Change output device for a specifik application

OSS specific Linux discussion (x86/amd64)

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Change output device for a specifik application

Postby Hawkis » Fri Jul 02, 2010 1:16 am

I am completely new to OSS and decided to try it out yesterday, and so far, everything works exceptional and I have no issues whatsoever.

First of all, let me tell you about my setup:
My computer have two soundcards, one is for the PC speakers and the other is for my TV-out.
The TV I'm using is (Of course) for watching movies and such, so the card hooked up to it is not the default card.
Therefore, I use mplayer because it lets me choose which output device to use, so I can make it use the output for the TV.
So far, so good. No issues at all.

So my question is: Can I somehow configure OSS to let me force any given application to use a certain output device?

I want to run a video game emulator on the TV, and this is where my problem is. The emulator uses the default card, so the sound comes from the PC speakers and not the TV. Also, the emulator can't be reconfigured. It just doesn't have that feature. lets me open any application on a certain screen with the $DISPLAY variable. Can something similar be done with OSS?
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Re: Change output device for a specifik application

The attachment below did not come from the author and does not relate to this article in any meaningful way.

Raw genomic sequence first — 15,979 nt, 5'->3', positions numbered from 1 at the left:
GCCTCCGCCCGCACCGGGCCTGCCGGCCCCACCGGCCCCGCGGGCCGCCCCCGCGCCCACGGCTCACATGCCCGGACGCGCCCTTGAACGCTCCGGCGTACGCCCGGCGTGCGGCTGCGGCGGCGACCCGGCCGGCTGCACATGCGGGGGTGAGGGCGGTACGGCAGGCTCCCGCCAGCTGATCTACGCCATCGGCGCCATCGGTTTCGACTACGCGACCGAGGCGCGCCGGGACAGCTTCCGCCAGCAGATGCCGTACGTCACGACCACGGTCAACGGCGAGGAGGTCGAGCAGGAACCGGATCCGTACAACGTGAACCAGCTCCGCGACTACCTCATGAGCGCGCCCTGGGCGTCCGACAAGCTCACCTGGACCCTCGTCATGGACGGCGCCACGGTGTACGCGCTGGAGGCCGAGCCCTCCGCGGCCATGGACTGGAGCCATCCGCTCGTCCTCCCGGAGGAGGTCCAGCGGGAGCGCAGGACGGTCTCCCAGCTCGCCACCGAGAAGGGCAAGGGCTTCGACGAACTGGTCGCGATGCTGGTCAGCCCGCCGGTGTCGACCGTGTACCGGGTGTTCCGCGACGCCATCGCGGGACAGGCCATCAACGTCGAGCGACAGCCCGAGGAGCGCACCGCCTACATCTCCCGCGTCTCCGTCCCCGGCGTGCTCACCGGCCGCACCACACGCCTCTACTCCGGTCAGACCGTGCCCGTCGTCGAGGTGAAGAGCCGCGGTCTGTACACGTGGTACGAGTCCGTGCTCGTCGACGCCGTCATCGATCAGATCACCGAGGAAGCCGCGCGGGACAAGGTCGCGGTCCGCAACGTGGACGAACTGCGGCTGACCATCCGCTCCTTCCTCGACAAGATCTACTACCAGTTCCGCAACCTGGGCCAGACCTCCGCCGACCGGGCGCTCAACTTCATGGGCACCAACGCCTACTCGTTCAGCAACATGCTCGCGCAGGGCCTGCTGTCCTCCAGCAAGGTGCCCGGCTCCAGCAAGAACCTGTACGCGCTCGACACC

Postby cesium » Fri Jul 02, 2010 4:52 pm

No, there isn't any default variable for this. A few apps listen to $AUDIODEV, but not all/most of them. So I can think of several options for the few apps with no mechanism to change output device:

A. There are apps which can change their output device, but it's not clearly pointed out in the docs. Can you tell me the name of the emulator?
B. You can change the default /dev/dsp output for the app, since it's just a symlink (i.e. 'ln -sf /dev/oss/.. /dev/dsp'). Once the app has started, you can just change the symlink back. A script can automate this (A more permament change of default output would require a bit more setup due to vmix considerations).
B. 2. A variant of the above - a simple lib can intercept the open request and change /dev/dsp to something else.
C. You can recompile the app, and change "/dev/dsp" string to something more useful.
D. If the app can output via Pulse/libao/SDL etc. these libs/sound servers have a mechanism to use a different output.
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